7 Leadership Lessons from Professional Coaches & Managers

Good leaders look to the very best for tips on how to lead their companies to the highest places they can go. Often, the best tips can come from the very places you are already looking: your favorite sports team.

It is a good time of year for sports fans – assuming that you like sports other than football. Game 4 of the NBA finals is tonight, and the race for the Stanley Cup is still going strong. Plus, baseball is nearing the All-Star Break, the 2016 Copa America Centenario is going on and the Summer Olympics is just around the corner.

To celebrate all this athletic prowess and to help you figure out some leadership traits, we are going to look at seven lessons from coaches and managers that you should use if you want to be a great leader.

Lesson 1: The fear of change is crippling.

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Do you know why a professional sports team can go from worst in the league one season to reigning champs the next?

Because they aren’t afraid of change. If something isn’t working, a good coach or manager isn’t going to shrug and hope it gets better. They are going to do something about it.

Take the current defending NBA champions – the Golden State Warriors.

A few years ago, saying they weren’t doing well would be an understatement. In fact, in the 2011-2012 season, they were 23-43. In the 2012-2013 season, they were 47-35. In the 2013-2014 season, the team came away with a 51-31 record.

They were slowly moving up, but they weren’t seeing the results that they wanted in the manner that they wanted. So, they made some changes.

  • The built a new culture.
  • They changed the front office.
  • They got a new General Manager.
  • They dismissed their coach.
  • They recruited new and better talent.
  • They adjusted their game plans.

And, in the 2014-2015 season, they set a franchise record for wins when they went 67-15. They then won the championship. And, not only are they going for a repeat this year, but when they went 73-9 this season, they set an NBA record for wins.

Change can be hard, and it can be difficult. However, if you ever want to get from being the Golden State Warriors circa 2012 to the Golden State Warriors now, then you need to recognize the importance of change and take the steps to accomplish it.

Lesson 2: Great Coaches Lead, Poor Coaches Manage.

When you are managing the best of the best, then you have to be aware that they know what they are doing. In fact, a lot of times, they probably know more than you. They are the star, and you are there to guide them.

So why do these amazing athletes even need coaches to begin with? Outside of some adjustments here or there, it is certainly not to tell them how to play.

A good coach or manager knows that their job is to lead and guide.

  • They take a group of good players and help them work well together.
  • They challenge them.
  • They help them see the vision or mission of the team.
  • They make sure people are getting their jobs done right – making sure they show up for practice, keeping them out of trouble to the best they can, etc.

While for you it is a little different, you can take lessons from these coaches and managers.

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No, you might not have LeBron James, who will probably always be better than any coach he ever has. However, if you did your due diligence when you hired your team, then you’ve got a group of people who know what they are doing.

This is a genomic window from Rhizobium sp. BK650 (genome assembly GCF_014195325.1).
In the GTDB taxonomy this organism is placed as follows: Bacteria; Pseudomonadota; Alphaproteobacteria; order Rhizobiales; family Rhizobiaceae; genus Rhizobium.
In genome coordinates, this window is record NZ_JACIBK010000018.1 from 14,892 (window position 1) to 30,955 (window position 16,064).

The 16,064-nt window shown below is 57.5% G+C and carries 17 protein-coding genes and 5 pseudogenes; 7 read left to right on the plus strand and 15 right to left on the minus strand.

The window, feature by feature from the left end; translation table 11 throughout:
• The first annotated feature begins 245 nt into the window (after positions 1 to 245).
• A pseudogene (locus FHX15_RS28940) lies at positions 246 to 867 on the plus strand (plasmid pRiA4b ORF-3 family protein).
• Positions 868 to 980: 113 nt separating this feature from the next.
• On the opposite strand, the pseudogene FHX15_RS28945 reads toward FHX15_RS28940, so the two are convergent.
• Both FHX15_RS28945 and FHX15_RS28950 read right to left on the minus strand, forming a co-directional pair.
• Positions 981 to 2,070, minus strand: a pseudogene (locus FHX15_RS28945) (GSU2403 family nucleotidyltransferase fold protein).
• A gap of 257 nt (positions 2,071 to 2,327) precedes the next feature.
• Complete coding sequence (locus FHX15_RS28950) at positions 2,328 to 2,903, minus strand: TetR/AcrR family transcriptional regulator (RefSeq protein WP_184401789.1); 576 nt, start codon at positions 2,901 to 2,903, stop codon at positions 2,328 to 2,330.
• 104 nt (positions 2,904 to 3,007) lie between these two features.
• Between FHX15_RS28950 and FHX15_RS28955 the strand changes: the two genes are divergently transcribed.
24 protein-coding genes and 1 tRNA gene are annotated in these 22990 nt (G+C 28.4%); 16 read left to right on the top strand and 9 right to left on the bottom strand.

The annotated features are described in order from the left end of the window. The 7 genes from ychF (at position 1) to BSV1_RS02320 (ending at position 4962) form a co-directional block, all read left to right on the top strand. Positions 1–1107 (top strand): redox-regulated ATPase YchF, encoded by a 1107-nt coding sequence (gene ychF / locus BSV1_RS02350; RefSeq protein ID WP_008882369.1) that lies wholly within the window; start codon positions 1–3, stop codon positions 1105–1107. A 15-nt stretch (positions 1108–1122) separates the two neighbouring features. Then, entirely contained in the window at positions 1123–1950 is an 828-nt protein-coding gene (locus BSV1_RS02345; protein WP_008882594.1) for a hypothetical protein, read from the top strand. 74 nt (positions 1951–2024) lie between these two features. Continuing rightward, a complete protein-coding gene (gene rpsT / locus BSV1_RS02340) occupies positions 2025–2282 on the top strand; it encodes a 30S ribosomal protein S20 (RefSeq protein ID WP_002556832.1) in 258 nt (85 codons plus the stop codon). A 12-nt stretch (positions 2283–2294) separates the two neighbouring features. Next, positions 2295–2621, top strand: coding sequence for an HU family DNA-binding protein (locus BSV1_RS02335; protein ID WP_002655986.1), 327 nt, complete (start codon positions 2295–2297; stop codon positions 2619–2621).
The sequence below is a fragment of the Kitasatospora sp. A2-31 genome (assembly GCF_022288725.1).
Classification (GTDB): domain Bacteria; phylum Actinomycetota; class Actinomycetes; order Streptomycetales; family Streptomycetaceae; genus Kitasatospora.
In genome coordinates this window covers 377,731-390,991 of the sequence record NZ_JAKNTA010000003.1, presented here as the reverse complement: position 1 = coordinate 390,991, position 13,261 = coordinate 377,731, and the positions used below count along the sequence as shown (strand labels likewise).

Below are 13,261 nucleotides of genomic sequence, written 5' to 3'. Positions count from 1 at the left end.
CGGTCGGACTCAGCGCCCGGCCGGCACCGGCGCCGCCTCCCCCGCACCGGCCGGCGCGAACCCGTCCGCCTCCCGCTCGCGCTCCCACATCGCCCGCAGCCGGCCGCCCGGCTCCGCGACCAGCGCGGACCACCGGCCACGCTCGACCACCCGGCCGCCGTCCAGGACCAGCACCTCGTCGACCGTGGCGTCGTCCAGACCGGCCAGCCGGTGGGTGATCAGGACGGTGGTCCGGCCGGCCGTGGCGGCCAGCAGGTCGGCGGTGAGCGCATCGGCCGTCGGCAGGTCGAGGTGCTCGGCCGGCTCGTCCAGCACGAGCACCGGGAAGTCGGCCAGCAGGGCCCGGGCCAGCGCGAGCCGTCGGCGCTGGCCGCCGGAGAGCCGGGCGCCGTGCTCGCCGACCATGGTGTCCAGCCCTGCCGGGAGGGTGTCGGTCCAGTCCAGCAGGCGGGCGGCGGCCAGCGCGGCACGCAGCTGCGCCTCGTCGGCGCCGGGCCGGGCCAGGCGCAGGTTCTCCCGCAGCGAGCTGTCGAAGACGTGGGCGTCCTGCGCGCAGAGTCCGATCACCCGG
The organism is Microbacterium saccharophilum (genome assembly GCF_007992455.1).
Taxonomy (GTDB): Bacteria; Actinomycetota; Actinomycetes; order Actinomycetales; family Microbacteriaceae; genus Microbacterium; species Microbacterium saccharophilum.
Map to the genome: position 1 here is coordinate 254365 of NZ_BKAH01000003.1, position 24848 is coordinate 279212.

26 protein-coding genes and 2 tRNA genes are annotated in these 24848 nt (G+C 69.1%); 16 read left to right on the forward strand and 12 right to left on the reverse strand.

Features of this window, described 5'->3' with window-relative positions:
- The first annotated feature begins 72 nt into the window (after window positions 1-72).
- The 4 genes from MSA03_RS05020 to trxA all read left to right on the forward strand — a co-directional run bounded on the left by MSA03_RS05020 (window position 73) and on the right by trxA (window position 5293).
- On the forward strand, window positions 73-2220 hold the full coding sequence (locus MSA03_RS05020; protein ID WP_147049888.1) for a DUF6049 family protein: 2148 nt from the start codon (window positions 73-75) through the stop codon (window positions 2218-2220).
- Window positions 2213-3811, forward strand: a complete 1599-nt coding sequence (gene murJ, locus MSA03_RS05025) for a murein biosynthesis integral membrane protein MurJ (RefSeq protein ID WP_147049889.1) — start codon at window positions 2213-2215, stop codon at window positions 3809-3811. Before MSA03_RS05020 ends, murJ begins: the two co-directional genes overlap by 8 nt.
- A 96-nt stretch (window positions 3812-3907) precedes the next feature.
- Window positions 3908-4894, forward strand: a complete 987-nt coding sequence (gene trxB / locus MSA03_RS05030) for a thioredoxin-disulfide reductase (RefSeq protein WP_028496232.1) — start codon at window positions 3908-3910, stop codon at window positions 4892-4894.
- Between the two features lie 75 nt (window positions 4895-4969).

So let them do it, and start seeing incredible results. There are many ways that you can monitor and track your employees without over-monitoring and tracking. So help guide them towards the company’s strategic missions, but don’t feel you have to hold their hand or carry them towards that ultimate goal.

Lesson 3: Recognition goes a long way.

Hockey and basketball might be winding up, but baseball season is in full force. At the mid-point of the season, the MLB, like other leagues, takes a break and honors the best of the best for that season with an All-Star Game.

It is a chance to see a team made up of all fans’ favorite players, of course, but it is also an honor to the players. Taking into account fan votes, along with choices by their fellow players, coaches and managers, just being able to call yourself an all-star is a big deal.

People like to feel appreciated.

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That is why it is a good idea for you to have your own “all-star” game at some point throughout the workday, week, month or year. Not literally a game, of course, but some type of recognition program, even if it is as simple as making sure to say “good job.”

This is not just for your employees. Showing employee appreciation helps your company too.

Look at these stats from The Undercover Recruiter:

  • A lack of appreciation is the number one reason people leave their jobs.
  • Disengaged workers cost the economy a staggering $300 billion each year.
  • Companies with a strategic engagement plan in place report 71% higher employee engagement than companies that don’t.

A good leader knows what employees are doing and, thus, is able to recognize when they are doing something great. When it is noticed, it should be rewarded.

Lesson 4: Effectively communicate a shared vision and mission.

A good coach helps everyone on the team recognize that they are there for a common purpose. They also help the team see just how each individual affects that mission and vision.

With professional sports, figuring out a common mission and vision is pretty simple.

Mission – To be the best [fill in the blank sport here] team.

Vision ­– To prove that mission and bring it to fulfillment by winning the championship for that sport.

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While your mission and vision are likely more nuanced, the ultimate idea is probably the same:

You want to be the best in the industry, and you want to reach some far-reaching goal in order to accomplish that mission. And your job as the leader is to show everyone why they want to get on board with your mission and vision and how their individual roles will help get you there.

You do this by

Lesson 5: Measure the right things.